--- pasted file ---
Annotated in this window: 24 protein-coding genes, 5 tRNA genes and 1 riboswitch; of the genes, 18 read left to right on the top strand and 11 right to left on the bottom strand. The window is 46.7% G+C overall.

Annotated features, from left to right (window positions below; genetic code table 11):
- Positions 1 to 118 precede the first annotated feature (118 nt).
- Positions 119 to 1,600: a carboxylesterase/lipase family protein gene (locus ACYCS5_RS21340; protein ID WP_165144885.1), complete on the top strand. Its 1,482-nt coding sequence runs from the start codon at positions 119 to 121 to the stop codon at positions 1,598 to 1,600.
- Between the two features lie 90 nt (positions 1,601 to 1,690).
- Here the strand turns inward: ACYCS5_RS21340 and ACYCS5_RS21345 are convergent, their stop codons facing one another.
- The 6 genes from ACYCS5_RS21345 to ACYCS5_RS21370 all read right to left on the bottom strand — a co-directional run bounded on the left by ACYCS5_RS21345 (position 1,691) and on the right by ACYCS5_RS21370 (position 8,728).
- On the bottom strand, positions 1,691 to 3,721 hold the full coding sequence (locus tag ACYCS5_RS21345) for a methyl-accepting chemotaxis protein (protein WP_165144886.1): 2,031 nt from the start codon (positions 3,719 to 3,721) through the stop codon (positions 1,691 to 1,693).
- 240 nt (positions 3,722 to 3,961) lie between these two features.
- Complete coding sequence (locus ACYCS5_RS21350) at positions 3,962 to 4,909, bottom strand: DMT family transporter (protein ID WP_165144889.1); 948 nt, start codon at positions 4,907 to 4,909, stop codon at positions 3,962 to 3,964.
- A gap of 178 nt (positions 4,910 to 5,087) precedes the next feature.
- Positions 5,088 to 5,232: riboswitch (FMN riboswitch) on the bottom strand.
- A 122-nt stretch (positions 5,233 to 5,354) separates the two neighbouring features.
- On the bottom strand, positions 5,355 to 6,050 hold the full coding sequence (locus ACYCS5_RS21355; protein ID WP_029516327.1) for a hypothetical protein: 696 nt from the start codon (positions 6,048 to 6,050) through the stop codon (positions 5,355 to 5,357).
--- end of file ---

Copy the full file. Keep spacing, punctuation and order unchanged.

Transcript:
Annotated in this window: 24 protein-coding genes, 5 tRNA genes and 1 riboswitch; of the genes, 18 read left to right on the top strand and 11 right to left on the bottom strand. The window is 46.7% G+C overall.

Annotated features, from left to right (window positions below; genetic code table 11):
- Positions 1 to 118 precede the first annotated feature (118 nt).
- Positions 119 to 1,600: a carboxylesterase/lipase family protein gene (locus ACYCS5_RS21340; protein ID WP_165144885.1), complete on the top strand. Its 1,482-nt coding sequence runs from the start codon at positions 119 to 121 to the stop codon at positions 1,598 to 1,600.
- Between the two features lie 90 nt (positions 1,601 to 1,690).
- Here the strand turns inward: ACYCS5_RS21340 and ACYCS5_RS21345 are convergent, their stop codons facing one another.
- The 6 genes from ACYCS5_RS21345 to ACYCS5_RS21370 all read right to left on the bottom strand — a co-directional run bounded on the left by ACYCS5_RS21345 (position 1,691) and on the right by ACYCS5_RS21370 (position 8,728).
- On the bottom strand, positions 1,691 to 3,721 hold the full coding sequence (locus tag ACYCS5_RS21345) for a methyl-accepting chemotaxis protein (protein WP_165144886.1): 2,031 nt from the start codon (positions 3,719 to 3,721) through the stop codon (positions 1,691 to 1,693).
- 240 nt (positions 3,722 to 3,961) lie between these two features.
- Complete coding sequence (locus ACYCS5_RS21350) at positions 3,962 to 4,909, bottom strand: DMT family transporter (protein ID WP_165144889.1); 948 nt, start codon at positions 4,907 to 4,909, stop codon at positions 3,962 to 3,964.
- A gap of 178 nt (positions 4,910 to 5,087) precedes the next feature.
- Positions 5,088 to 5,232: riboswitch (FMN riboswitch) on the bottom strand.
- A 122-nt stretch (positions 5,233 to 5,354) separates the two neighbouring features.
- On the bottom strand, positions 5,355 to 6,050 hold the full coding sequence (locus ACYCS5_RS21355; protein ID WP_029516327.1) for a hypothetical protein: 696 nt from the start codon (positions 6,048 to 6,050) through the stop codon (positions 5,355 to 5,357).